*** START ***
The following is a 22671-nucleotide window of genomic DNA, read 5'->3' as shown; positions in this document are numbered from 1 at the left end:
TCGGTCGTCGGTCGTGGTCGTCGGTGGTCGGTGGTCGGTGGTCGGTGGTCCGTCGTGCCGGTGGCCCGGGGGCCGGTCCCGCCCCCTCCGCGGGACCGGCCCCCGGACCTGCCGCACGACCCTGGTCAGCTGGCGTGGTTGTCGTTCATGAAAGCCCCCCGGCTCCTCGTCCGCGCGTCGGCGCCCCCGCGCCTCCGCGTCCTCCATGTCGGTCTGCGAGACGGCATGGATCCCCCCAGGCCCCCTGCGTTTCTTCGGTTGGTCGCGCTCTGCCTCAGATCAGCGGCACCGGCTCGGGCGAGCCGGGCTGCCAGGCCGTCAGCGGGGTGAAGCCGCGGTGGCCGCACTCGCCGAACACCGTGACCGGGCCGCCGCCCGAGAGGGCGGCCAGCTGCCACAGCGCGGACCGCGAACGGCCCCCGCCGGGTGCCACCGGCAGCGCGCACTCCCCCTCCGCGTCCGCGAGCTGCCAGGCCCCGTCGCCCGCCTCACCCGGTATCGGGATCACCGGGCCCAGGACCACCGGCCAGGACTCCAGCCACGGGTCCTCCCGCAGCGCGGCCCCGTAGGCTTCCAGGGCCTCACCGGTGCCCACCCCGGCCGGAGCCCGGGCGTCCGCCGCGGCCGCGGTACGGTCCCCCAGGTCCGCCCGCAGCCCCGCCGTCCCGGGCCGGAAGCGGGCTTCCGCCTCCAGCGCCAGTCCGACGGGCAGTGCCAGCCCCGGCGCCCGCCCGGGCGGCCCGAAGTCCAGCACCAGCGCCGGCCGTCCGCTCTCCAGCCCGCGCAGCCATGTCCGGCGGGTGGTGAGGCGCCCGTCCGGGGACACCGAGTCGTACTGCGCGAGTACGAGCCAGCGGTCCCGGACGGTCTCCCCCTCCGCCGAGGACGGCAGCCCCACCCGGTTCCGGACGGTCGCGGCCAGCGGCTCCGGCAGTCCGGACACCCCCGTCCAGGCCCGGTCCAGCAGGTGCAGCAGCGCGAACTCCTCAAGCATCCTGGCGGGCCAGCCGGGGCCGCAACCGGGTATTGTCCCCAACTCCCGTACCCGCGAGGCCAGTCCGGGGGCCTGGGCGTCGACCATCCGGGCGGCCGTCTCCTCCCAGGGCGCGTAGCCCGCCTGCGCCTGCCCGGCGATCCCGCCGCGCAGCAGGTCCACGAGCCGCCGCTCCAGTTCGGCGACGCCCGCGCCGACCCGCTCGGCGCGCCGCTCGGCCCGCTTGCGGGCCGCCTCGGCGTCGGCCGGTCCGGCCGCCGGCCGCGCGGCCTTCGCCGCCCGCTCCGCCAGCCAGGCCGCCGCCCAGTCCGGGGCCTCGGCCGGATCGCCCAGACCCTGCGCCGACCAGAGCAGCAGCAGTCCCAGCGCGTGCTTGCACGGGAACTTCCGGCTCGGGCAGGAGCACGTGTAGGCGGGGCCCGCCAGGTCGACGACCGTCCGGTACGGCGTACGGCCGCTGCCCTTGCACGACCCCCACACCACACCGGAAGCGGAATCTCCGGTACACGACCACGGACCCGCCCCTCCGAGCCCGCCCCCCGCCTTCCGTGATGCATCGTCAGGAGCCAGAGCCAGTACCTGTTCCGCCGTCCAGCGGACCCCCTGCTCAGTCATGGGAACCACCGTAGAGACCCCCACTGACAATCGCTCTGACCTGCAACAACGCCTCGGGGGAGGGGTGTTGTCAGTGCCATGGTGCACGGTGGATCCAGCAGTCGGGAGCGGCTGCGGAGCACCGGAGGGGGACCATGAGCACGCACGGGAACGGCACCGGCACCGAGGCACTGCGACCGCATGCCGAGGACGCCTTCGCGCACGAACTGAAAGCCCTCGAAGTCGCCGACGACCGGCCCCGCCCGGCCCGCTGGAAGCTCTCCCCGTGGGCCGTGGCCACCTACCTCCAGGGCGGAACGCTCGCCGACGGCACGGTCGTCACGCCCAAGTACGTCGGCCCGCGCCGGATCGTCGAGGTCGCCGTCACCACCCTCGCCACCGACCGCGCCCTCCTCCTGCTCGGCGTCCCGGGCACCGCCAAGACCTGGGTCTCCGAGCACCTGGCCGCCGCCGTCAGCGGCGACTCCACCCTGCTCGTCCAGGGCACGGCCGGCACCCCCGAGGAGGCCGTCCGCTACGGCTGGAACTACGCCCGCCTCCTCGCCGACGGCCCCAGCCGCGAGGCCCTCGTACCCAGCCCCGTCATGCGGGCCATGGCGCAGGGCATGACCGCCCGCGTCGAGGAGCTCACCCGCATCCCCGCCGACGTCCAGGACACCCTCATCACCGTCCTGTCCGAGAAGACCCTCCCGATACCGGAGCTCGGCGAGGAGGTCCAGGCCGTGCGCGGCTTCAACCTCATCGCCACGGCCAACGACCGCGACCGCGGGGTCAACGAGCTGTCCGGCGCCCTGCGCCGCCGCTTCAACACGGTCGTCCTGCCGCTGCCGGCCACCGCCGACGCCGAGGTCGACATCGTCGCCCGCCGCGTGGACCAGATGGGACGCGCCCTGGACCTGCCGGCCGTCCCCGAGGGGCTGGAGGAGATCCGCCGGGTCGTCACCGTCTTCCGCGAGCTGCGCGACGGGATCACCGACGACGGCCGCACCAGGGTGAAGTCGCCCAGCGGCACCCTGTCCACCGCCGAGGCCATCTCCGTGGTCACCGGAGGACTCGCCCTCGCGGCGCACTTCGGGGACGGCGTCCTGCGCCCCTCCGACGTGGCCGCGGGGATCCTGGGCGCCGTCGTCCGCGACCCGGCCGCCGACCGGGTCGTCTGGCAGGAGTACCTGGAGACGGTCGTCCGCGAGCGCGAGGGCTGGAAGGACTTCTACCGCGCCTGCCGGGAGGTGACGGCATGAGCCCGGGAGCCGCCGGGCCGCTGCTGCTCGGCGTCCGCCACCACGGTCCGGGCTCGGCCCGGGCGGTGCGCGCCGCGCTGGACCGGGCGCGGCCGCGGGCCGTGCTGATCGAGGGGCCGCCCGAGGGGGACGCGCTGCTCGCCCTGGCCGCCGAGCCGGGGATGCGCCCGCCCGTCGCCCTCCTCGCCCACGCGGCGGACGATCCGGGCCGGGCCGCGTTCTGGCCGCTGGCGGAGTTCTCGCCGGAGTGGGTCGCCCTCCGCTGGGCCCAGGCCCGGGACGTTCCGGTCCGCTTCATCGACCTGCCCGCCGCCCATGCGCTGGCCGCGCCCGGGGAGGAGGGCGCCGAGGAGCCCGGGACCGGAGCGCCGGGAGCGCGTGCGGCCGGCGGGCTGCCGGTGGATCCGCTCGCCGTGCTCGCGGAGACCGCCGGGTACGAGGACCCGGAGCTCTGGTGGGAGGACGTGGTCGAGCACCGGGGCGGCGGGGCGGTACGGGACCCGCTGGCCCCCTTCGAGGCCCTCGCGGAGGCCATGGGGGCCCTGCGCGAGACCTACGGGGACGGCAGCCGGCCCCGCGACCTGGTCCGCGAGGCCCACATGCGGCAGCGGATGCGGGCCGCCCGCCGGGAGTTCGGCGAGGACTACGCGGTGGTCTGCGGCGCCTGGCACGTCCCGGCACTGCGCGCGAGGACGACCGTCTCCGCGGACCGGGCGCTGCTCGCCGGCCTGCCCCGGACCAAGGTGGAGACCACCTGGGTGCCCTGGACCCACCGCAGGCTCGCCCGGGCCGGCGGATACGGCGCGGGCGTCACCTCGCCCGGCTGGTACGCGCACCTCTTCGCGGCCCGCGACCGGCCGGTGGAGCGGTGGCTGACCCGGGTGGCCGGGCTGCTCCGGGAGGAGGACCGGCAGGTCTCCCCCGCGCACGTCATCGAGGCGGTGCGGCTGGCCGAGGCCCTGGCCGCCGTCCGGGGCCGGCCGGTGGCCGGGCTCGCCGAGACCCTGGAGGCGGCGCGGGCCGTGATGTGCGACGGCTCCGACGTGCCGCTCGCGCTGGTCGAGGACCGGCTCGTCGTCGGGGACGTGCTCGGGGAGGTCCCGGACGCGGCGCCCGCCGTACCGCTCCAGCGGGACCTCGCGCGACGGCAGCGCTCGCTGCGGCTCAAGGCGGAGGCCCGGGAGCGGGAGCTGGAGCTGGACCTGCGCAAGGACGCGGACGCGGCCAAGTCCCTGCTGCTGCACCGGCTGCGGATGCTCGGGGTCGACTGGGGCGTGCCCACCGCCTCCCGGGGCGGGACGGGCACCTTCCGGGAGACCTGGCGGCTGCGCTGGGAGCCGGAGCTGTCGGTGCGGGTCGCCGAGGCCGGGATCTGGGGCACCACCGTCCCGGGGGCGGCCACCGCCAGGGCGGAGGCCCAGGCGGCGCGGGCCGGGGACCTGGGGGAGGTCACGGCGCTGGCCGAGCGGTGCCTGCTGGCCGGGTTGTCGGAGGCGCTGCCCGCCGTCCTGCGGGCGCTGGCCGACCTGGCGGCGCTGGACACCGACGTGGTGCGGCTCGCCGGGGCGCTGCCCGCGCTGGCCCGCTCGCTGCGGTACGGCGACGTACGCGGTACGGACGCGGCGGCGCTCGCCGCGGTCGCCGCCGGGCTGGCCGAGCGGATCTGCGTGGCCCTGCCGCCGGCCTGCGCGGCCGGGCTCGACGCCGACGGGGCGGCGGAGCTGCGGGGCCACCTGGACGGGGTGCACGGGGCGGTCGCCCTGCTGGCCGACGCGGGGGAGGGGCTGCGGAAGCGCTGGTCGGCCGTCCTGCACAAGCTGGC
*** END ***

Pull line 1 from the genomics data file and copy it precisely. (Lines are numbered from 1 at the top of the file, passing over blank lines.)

The following is a 22671-nucleotide window of genomic DNA, read 5'->3' as shown; positions in this document are numbered from 1 at the left end: